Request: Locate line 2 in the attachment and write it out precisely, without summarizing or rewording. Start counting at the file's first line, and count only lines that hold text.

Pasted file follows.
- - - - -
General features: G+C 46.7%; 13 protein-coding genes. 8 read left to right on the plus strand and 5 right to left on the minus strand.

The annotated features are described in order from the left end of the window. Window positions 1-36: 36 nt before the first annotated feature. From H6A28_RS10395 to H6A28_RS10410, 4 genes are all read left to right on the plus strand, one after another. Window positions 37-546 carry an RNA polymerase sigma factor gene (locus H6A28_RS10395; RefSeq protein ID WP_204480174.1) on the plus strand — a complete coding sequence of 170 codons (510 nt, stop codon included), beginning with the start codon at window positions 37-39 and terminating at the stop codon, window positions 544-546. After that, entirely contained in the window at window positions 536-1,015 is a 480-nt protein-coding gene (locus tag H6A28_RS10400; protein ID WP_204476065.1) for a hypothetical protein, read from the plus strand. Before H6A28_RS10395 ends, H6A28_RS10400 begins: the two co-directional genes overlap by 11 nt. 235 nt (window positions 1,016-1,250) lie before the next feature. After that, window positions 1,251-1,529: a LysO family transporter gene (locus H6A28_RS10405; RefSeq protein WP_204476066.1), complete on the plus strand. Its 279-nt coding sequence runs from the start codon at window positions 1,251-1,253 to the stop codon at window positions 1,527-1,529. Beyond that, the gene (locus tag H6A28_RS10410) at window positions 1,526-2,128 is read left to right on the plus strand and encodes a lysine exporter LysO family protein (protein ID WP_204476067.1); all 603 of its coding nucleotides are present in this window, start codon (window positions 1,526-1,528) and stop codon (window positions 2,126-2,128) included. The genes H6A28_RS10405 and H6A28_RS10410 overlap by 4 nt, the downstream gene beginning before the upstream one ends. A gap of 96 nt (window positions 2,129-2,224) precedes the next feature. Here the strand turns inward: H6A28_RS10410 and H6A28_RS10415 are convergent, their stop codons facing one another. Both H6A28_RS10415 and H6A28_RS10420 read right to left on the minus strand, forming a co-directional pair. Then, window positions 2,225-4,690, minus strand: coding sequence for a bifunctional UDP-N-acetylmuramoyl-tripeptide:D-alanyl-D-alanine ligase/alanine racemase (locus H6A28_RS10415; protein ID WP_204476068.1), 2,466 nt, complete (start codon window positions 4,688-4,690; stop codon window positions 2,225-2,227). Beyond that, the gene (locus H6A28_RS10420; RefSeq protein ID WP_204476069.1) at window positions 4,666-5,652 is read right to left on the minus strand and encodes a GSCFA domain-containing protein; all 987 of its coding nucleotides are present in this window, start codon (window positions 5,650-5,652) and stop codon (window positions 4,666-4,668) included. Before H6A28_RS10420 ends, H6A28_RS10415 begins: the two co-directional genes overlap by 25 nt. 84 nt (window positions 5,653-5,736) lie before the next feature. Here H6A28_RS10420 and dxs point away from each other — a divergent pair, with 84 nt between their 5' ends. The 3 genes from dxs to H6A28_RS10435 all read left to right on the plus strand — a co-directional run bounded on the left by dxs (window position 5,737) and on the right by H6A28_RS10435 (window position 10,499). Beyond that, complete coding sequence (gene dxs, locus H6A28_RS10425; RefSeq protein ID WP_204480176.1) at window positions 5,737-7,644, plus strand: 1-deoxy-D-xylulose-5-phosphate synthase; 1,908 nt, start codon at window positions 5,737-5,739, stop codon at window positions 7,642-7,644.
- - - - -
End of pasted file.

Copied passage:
The annotated features are described in order from the left end of the window. Window positions 1-36: 36 nt before the first annotated feature. From H6A28_RS10395 to H6A28_RS10410, 4 genes are all read left to right on the plus strand, one after another. Window positions 37-546 carry an RNA polymerase sigma factor gene (locus H6A28_RS10395; RefSeq protein ID WP_204480174.1) on the plus strand — a complete coding sequence of 170 codons (510 nt, stop codon included), beginning with the start codon at window positions 37-39 and terminating at the stop codon, window positions 544-546. After that, entirely contained in the window at window positions 536-1,015 is a 480-nt protein-coding gene (locus tag H6A28_RS10400; protein ID WP_204476065.1) for a hypothetical protein, read from the plus strand. Before H6A28_RS10395 ends, H6A28_RS10400 begins: the two co-directional genes overlap by 11 nt. 235 nt (window positions 1,016-1,250) lie before the next feature. After that, window positions 1,251-1,529: a LysO family transporter gene (locus H6A28_RS10405; RefSeq protein WP_204476066.1), complete on the plus strand. Its 279-nt coding sequence runs from the start codon at window positions 1,251-1,253 to the stop codon at window positions 1,527-1,529. Beyond that, the gene (locus tag H6A28_RS10410) at window positions 1,526-2,128 is read left to right on the plus strand and encodes a lysine exporter LysO family protein (protein ID WP_204476067.1); all 603 of its coding nucleotides are present in this window, start codon (window positions 1,526-1,528) and stop codon (window positions 2,126-2,128) included. The genes H6A28_RS10405 and H6A28_RS10410 overlap by 4 nt, the downstream gene beginning before the upstream one ends. A gap of 96 nt (window positions 2,129-2,224) precedes the next feature. Here the strand turns inward: H6A28_RS10410 and H6A28_RS10415 are convergent, their stop codons facing one another. Both H6A28_RS10415 and H6A28_RS10420 read right to left on the minus strand, forming a co-directional pair. Then, window positions 2,225-4,690, minus strand: coding sequence for a bifunctional UDP-N-acetylmuramoyl-tripeptide:D-alanyl-D-alanine ligase/alanine racemase (locus H6A28_RS10415; protein ID WP_204476068.1), 2,466 nt, complete (start codon window positions 4,688-4,690; stop codon window positions 2,225-2,227). Beyond that, the gene (locus H6A28_RS10420; RefSeq protein ID WP_204476069.1) at window positions 4,666-5,652 is read right to left on the minus strand and encodes a GSCFA domain-containing protein; all 987 of its coding nucleotides are present in this window, start codon (window positions 5,650-5,652) and stop codon (window positions 4,666-4,668) included. Before H6A28_RS10420 ends, H6A28_RS10415 begins: the two co-directional genes overlap by 25 nt. 84 nt (window positions 5,653-5,736) lie before the next feature. Here H6A28_RS10420 and dxs point away from each other — a divergent pair, with 84 nt between their 5' ends. The 3 genes from dxs to H6A28_RS10435 all read left to right on the plus strand — a co-directional run bounded on the left by dxs (window position 5,737) and on the right by H6A28_RS10435 (window position 10,499). Beyond that, complete coding sequence (gene dxs, locus H6A28_RS10425; RefSeq protein ID WP_204480176.1) at window positions 5,737-7,644, plus strand: 1-deoxy-D-xylulose-5-phosphate synthase; 1,908 nt, start codon at window positions 5,737-5,739, stop codon at window positions 7,642-7,644.